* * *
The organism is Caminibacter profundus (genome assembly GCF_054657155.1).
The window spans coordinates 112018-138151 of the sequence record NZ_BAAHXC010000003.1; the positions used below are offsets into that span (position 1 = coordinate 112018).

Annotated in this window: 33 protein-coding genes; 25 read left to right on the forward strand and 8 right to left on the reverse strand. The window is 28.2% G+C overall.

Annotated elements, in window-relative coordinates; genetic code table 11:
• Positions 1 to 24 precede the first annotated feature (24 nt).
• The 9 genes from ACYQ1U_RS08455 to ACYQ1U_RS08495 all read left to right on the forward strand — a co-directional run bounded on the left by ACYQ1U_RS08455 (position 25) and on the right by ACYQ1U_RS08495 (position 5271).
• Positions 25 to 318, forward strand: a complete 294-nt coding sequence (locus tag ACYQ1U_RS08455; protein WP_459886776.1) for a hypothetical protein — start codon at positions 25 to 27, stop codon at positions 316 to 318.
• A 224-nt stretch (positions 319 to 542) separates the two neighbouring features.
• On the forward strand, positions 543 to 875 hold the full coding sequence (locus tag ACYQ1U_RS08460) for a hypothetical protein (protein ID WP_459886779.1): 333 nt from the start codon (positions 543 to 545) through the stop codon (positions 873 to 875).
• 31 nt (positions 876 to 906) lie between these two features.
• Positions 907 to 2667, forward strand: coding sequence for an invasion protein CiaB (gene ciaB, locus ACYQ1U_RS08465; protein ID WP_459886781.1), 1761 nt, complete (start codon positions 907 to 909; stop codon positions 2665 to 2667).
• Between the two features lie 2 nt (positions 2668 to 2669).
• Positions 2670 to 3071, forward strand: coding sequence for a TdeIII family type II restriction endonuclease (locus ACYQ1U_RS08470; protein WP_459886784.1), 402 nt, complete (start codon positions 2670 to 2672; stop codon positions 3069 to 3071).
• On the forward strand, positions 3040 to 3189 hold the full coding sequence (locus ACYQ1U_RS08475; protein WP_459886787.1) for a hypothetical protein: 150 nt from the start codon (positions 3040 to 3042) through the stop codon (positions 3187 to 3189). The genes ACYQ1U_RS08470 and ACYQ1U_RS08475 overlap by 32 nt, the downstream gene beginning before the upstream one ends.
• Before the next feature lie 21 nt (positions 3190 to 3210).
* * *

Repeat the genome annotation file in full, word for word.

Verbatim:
The organism is Caminibacter profundus (genome assembly GCF_054657155.1).
The window spans coordinates 112018-138151 of the sequence record NZ_BAAHXC010000003.1; the positions used below are offsets into that span (position 1 = coordinate 112018).

Annotated in this window: 33 protein-coding genes; 25 read left to right on the forward strand and 8 right to left on the reverse strand. The window is 28.2% G+C overall.

Annotated elements, in window-relative coordinates; genetic code table 11:
• Positions 1 to 24 precede the first annotated feature (24 nt).
• The 9 genes from ACYQ1U_RS08455 to ACYQ1U_RS08495 all read left to right on the forward strand — a co-directional run bounded on the left by ACYQ1U_RS08455 (position 25) and on the right by ACYQ1U_RS08495 (position 5271).
• Positions 25 to 318, forward strand: a complete 294-nt coding sequence (locus tag ACYQ1U_RS08455; protein WP_459886776.1) for a hypothetical protein — start codon at positions 25 to 27, stop codon at positions 316 to 318.
• A 224-nt stretch (positions 319 to 542) separates the two neighbouring features.
• On the forward strand, positions 543 to 875 hold the full coding sequence (locus tag ACYQ1U_RS08460) for a hypothetical protein (protein ID WP_459886779.1): 333 nt from the start codon (positions 543 to 545) through the stop codon (positions 873 to 875).
• 31 nt (positions 876 to 906) lie between these two features.
• Positions 907 to 2667, forward strand: coding sequence for an invasion protein CiaB (gene ciaB, locus ACYQ1U_RS08465; protein ID WP_459886781.1), 1761 nt, complete (start codon positions 907 to 909; stop codon positions 2665 to 2667).
• Between the two features lie 2 nt (positions 2668 to 2669).
• Positions 2670 to 3071, forward strand: coding sequence for a TdeIII family type II restriction endonuclease (locus ACYQ1U_RS08470; protein WP_459886784.1), 402 nt, complete (start codon positions 2670 to 2672; stop codon positions 3069 to 3071).
• On the forward strand, positions 3040 to 3189 hold the full coding sequence (locus ACYQ1U_RS08475; protein WP_459886787.1) for a hypothetical protein: 150 nt from the start codon (positions 3040 to 3042) through the stop codon (positions 3187 to 3189). The genes ACYQ1U_RS08470 and ACYQ1U_RS08475 overlap by 32 nt, the downstream gene beginning before the upstream one ends.
• Before the next feature lie 21 nt (positions 3190 to 3210).